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Sony: Competing With iPhone, PSP Homebrew 'Not Part Of The Plan'
Sony: Competing With iPhone, PSP Homebrew 'Not Part Of The Plan' Exclusive
August 19, 2009 | By Leigh Alexander

August 19, 2009 | By Leigh Alexander
More: Console/PC, Exclusive

Although the long-rumored unveiling of the PlayStation 3 Slim alongside the platform's anticipated $100 price reduction was the talk of GamesCom yesterday, Sony also revealed its intention to release 'PSP Minis,' smaller lower-priced titles aimed for the October launch of the download-only PSP Go.

A move to target the small apps market raises obvious parallels to the iPhone space, but in an interview with Gamasutra, Sony PlayStation Network operations director Eric Lempel insists Sony is not angling for a bite of the Apple marketshare.

"It's totally different," he says. "At E3, we announced the cost reduction of the PSP dev tools, so the price came down significantly. With that came a lot of other developers who were interested in creating games but weren't interested in creating these kind of 'big huge experiences'."

"We wanted to get into this area to have developers... creating low-priced, bite-sized games you could download quickly and play. It's not open to users; these are professional developers, it's not like what you're seeing on that other platform."

But although open-sourcing PSP development or nurturing a homebrew scene is not immediately on Sony's radar -- "we're really only focusing on today with this, and that's not part of the plan" -- Lempel also noted that "we never say never for anything."

"This is kind of a new program," he says. "We have our full-blown games, and now here is another tier in that offering."

Speaking of full-blown games, Lempel also says the company hasn't yet arrived at a solution for the UMD collections of PSP-3000 users who wish to upgrade to the newer, UMD-less PSP Go this fall. Although the company plans to release future handheld games in both formats for the foreseeable future, there's still the issue of whether users who go disc-less will have to re-purchase games they already own.

"It's a really valid question, and we're still evaluating possibilities there," says Lempel. He says that it's a major issue of consideration within the company, and that arriving at an answer is a top priority. "We're not quite sure what we'll end up with, but we are... looking at solutions," he adds.

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Notorious Grizz
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Totally useless as a gaming system without 2 analog sticks.Top ten biggest design flaws in gaming history in my opinion.I just cant understand why the hell they did that.Seems super cool when you first get it,then you notice how clumsy and akward the controls are.

Ben Rice
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Richard, there is no possible way the GO was going to have 2 sticks. The GO is a hardware revamp, not an entirely new piece of tech.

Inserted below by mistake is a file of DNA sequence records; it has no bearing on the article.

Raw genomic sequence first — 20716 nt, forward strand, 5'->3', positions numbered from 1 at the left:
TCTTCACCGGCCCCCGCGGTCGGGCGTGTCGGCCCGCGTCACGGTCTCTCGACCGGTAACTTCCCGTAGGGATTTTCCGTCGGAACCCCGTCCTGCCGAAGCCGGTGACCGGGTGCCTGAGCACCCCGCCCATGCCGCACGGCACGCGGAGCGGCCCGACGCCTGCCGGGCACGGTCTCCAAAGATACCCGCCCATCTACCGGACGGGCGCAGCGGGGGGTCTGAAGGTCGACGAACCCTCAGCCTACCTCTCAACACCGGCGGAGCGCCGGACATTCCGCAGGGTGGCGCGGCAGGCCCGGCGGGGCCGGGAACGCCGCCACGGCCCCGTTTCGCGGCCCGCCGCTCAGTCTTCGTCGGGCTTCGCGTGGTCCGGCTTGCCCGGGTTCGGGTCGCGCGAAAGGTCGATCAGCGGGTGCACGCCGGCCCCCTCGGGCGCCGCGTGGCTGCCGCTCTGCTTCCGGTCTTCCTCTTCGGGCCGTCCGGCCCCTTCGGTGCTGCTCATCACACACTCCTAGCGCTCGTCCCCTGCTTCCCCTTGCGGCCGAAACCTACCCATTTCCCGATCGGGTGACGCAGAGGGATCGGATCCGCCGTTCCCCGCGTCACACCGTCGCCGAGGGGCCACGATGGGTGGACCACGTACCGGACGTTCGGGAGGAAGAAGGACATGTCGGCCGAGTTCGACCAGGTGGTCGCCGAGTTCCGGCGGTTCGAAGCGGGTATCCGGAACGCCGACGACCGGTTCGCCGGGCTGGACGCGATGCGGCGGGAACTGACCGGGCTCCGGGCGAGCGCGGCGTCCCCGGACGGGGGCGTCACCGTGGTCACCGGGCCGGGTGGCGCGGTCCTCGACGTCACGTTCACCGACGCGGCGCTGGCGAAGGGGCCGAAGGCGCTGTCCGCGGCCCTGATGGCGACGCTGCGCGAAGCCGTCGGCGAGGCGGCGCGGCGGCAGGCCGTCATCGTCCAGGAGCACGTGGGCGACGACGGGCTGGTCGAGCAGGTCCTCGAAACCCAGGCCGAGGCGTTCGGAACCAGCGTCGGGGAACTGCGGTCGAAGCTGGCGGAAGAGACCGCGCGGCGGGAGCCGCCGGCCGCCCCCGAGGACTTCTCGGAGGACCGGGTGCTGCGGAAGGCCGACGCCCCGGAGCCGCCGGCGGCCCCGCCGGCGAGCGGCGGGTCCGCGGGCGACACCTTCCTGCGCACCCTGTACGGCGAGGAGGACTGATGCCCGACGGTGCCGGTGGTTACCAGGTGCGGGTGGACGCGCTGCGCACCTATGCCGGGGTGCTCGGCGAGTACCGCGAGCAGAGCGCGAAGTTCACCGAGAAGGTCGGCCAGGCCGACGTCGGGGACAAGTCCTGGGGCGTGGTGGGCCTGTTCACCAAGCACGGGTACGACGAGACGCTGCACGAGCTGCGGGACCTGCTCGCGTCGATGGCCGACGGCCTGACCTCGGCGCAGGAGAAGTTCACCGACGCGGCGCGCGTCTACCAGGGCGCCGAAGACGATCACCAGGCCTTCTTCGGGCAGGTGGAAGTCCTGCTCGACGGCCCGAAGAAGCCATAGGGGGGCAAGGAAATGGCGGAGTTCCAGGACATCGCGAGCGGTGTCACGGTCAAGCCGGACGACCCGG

The GO is in the same spirit of Nintendo's revamping of the DS with the DSi. A simple cosmetic makeover, with a few new features.

I believe if they were to only carry the PSP GO SKU, and discontinue the UMD PSPs, then you may have had an argument.

Lo Pan
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I want to love this system, but I am hearing through the underground that PSP support is rapidly disappearing amongst big player publishers.

Steven Boswell
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Who knows, maybe this new system will revive the PSP platform in general.

Apple originally had no intention of allowing independent developers; that happened as a response to jailbreaking. Homebrew development has been possible on the PSP for most of its history, but Sony never allowed independent developers. Maybe it will now? I kind of hope it does...the PSP seriously outpowers the iPhone as far as video games is concerned, and a store full of similarly-priced apps that demonstrates that would be a good thing for Sony.

Roberto Dillon
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@Steven: I doubt they will, though I'd really love to see it too.

Opening to Indies and hobbyists was the smartest move Microsoft did this generation IMHO, and it is what really keeps the XBox alive and well despite its well known design problems/flaws.

It's sad both Sony and Nintendo didn't realize this yet...

Stephen Northcott
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I can see Sony's view to some extent. They don't want the deluge of absolute rubbish that will come with an AppStore style approach. However it's still extremely frustrating for competent devs with some track record that are not EA or some other brand...

We've been interested in developing for both the PS3 and PSP for some time, and between us (as a team) have enough history, in our opinion, to make us a good bet for Sony as a small independent team. We've even lowered our initial expectations with a request to simply develop for the PSP - and then see how things go. And we're happy to pony up the cash for anything Sony will sell us, and cover our end up to and even including a final rejection if Sony don't like our ideas / product. But to date no joy. We're simply tied up in red-tape and boilerplate replies... which is a crying shame.

If we were asking them to invest in us I could understand it, but we're not - at all.

The fact that The PSN can handle a product like LBP, something which has been shown not to be possible with a recent popular indie title on XBL, tends to suggest Sony have an infrastructure which technically is better suited to a little more open approach to indie development. I fervently hope that things change..